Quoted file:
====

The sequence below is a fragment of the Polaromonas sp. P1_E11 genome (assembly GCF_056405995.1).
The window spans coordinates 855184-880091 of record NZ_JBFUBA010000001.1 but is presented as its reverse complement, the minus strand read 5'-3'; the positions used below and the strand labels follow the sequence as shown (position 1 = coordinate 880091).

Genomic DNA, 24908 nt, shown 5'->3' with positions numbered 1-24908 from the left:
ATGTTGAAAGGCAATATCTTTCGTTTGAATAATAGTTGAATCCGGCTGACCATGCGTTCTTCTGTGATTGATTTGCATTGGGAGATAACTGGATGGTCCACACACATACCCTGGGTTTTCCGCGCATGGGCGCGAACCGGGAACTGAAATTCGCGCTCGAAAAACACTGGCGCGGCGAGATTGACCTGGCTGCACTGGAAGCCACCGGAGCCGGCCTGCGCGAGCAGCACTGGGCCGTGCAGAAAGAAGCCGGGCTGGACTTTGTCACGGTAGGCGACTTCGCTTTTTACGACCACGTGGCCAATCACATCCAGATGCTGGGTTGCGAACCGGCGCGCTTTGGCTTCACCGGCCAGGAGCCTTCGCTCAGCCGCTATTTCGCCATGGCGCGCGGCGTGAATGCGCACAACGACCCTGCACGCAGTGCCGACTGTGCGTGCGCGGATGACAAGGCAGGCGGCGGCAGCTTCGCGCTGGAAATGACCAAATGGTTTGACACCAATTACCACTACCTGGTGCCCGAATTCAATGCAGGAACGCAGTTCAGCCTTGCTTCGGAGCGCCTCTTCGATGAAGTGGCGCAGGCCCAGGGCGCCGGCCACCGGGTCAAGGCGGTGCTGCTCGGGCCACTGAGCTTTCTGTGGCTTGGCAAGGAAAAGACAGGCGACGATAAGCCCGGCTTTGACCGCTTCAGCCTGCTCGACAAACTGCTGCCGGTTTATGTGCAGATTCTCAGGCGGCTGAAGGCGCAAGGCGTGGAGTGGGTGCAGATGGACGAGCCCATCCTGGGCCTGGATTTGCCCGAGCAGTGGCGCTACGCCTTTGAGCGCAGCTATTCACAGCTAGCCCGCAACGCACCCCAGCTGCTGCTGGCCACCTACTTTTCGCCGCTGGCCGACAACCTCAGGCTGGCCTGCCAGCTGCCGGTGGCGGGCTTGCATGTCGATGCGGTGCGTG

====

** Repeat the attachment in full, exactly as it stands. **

The sequence below is a fragment of the Polaromonas sp. P1_E11 genome (assembly GCF_056405995.1).
The window spans coordinates 855184-880091 of record NZ_JBFUBA010000001.1 but is presented as its reverse complement, the minus strand read 5'-3'; the positions used below and the strand labels follow the sequence as shown (position 1 = coordinate 880091).

Genomic DNA, 24908 nt, shown 5'->3' with positions numbered 1-24908 from the left:
ATGTTGAAAGGCAATATCTTTCGTTTGAATAATAGTTGAATCCGGCTGACCATGCGTTCTTCTGTGATTGATTTGCATTGGGAGATAACTGGATGGTCCACACACATACCCTGGGTTTTCCGCGCATGGGCGCGAACCGGGAACTGAAATTCGCGCTCGAAAAACACTGGCGCGGCGAGATTGACCTGGCTGCACTGGAAGCCACCGGAGCCGGCCTGCGCGAGCAGCACTGGGCCGTGCAGAAAGAAGCCGGGCTGGACTTTGTCACGGTAGGCGACTTCGCTTTTTACGACCACGTGGCCAATCACATCCAGATGCTGGGTTGCGAACCGGCGCGCTTTGGCTTCACCGGCCAGGAGCCTTCGCTCAGCCGCTATTTCGCCATGGCGCGCGGCGTGAATGCGCACAACGACCCTGCACGCAGTGCCGACTGTGCGTGCGCGGATGACAAGGCAGGCGGCGGCAGCTTCGCGCTGGAAATGACCAAATGGTTTGACACCAATTACCACTACCTGGTGCCCGAATTCAATGCAGGAACGCAGTTCAGCCTTGCTTCGGAGCGCCTCTTCGATGAAGTGGCGCAGGCCCAGGGCGCCGGCCACCGGGTCAAGGCGGTGCTGCTCGGGCCACTGAGCTTTCTGTGGCTTGGCAAGGAAAAGACAGGCGACGATAAGCCCGGCTTTGACCGCTTCAGCCTGCTCGACAAACTGCTGCCGGTTTATGTGCAGATTCTCAGGCGGCTGAAGGCGCAAGGCGTGGAGTGGGTGCAGATGGACGAGCCCATCCTGGGCCTGGATTTGCCCGAGCAGTGGCGCTACGCCTTTGAGCGCAGCTATTCACAGCTAGCCCGCAACGCACCCCAGCTGCTGCTGGCCACCTACTTTTCGCCGCTGGCCGACAACCTCAGGCTGGCCTGCCAGCTGCCGGTGGCGGGCTTGCATGTCGATGCGGTGCGTG